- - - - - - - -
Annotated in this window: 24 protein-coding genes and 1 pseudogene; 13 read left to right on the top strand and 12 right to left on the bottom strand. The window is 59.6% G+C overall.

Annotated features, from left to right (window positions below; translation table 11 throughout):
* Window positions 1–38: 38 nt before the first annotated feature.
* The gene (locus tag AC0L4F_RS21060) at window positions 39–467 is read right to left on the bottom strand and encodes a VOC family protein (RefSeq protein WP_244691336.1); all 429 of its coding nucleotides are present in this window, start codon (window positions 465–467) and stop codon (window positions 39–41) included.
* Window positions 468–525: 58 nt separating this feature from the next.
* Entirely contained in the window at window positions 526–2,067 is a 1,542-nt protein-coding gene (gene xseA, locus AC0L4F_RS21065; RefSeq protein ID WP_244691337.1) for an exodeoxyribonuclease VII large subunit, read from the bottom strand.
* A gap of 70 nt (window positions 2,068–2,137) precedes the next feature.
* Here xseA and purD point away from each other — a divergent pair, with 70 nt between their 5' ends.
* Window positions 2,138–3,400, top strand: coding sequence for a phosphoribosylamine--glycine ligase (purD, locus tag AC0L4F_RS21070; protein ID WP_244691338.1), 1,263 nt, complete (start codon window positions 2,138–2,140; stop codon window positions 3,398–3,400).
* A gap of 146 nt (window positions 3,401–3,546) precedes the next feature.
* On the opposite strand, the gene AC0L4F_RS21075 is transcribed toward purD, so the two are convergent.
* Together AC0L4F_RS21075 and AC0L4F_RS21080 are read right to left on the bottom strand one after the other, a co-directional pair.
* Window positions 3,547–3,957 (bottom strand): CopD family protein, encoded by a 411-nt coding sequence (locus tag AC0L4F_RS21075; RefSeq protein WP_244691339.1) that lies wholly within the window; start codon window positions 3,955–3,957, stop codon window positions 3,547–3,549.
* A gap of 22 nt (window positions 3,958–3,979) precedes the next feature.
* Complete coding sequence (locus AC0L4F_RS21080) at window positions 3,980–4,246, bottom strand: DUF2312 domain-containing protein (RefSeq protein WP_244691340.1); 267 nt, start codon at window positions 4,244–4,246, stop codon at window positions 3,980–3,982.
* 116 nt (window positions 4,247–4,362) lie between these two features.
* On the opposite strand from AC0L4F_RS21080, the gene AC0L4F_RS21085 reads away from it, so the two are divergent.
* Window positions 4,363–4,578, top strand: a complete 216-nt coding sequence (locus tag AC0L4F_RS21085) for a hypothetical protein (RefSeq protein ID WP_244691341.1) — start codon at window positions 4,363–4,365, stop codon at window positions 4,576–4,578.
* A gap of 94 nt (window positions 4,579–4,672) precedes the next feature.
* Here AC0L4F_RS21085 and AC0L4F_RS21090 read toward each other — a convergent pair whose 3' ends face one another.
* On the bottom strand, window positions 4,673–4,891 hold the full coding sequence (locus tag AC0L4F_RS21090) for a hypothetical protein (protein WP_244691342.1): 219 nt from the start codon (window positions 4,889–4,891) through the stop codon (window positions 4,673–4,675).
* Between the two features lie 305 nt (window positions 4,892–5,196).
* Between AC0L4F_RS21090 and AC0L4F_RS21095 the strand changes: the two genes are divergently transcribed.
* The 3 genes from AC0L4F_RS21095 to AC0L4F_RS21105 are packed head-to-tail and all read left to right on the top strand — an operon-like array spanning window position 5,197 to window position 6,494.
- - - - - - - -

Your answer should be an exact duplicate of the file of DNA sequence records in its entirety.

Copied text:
Annotated in this window: 24 protein-coding genes and 1 pseudogene; 13 read left to right on the top strand and 12 right to left on the bottom strand. The window is 59.6% G+C overall.

Annotated features, from left to right (window positions below; translation table 11 throughout):
* Window positions 1–38: 38 nt before the first annotated feature.
* The gene (locus tag AC0L4F_RS21060) at window positions 39–467 is read right to left on the bottom strand and encodes a VOC family protein (RefSeq protein WP_244691336.1); all 429 of its coding nucleotides are present in this window, start codon (window positions 465–467) and stop codon (window positions 39–41) included.
* Window positions 468–525: 58 nt separating this feature from the next.
* Entirely contained in the window at window positions 526–2,067 is a 1,542-nt protein-coding gene (gene xseA, locus AC0L4F_RS21065; RefSeq protein ID WP_244691337.1) for an exodeoxyribonuclease VII large subunit, read from the bottom strand.
* A gap of 70 nt (window positions 2,068–2,137) precedes the next feature.
* Here xseA and purD point away from each other — a divergent pair, with 70 nt between their 5' ends.
* Window positions 2,138–3,400, top strand: coding sequence for a phosphoribosylamine--glycine ligase (purD, locus tag AC0L4F_RS21070; protein ID WP_244691338.1), 1,263 nt, complete (start codon window positions 2,138–2,140; stop codon window positions 3,398–3,400).
* A gap of 146 nt (window positions 3,401–3,546) precedes the next feature.
* On the opposite strand, the gene AC0L4F_RS21075 is transcribed toward purD, so the two are convergent.
* Together AC0L4F_RS21075 and AC0L4F_RS21080 are read right to left on the bottom strand one after the other, a co-directional pair.
* Window positions 3,547–3,957 (bottom strand): CopD family protein, encoded by a 411-nt coding sequence (locus tag AC0L4F_RS21075; RefSeq protein WP_244691339.1) that lies wholly within the window; start codon window positions 3,955–3,957, stop codon window positions 3,547–3,549.
* A gap of 22 nt (window positions 3,958–3,979) precedes the next feature.
* Complete coding sequence (locus AC0L4F_RS21080) at window positions 3,980–4,246, bottom strand: DUF2312 domain-containing protein (RefSeq protein WP_244691340.1); 267 nt, start codon at window positions 4,244–4,246, stop codon at window positions 3,980–3,982.
* 116 nt (window positions 4,247–4,362) lie between these two features.
* On the opposite strand from AC0L4F_RS21080, the gene AC0L4F_RS21085 reads away from it, so the two are divergent.
* Window positions 4,363–4,578, top strand: a complete 216-nt coding sequence (locus tag AC0L4F_RS21085) for a hypothetical protein (RefSeq protein ID WP_244691341.1) — start codon at window positions 4,363–4,365, stop codon at window positions 4,576–4,578.
* A gap of 94 nt (window positions 4,579–4,672) precedes the next feature.
* Here AC0L4F_RS21085 and AC0L4F_RS21090 read toward each other — a convergent pair whose 3' ends face one another.
* On the bottom strand, window positions 4,673–4,891 hold the full coding sequence (locus tag AC0L4F_RS21090) for a hypothetical protein (protein WP_244691342.1): 219 nt from the start codon (window positions 4,889–4,891) through the stop codon (window positions 4,673–4,675).
* Between the two features lie 305 nt (window positions 4,892–5,196).
* Between AC0L4F_RS21090 and AC0L4F_RS21095 the strand changes: the two genes are divergently transcribed.
* The 3 genes from AC0L4F_RS21095 to AC0L4F_RS21105 are packed head-to-tail and all read left to right on the top strand — an operon-like array spanning window position 5,197 to window position 6,494.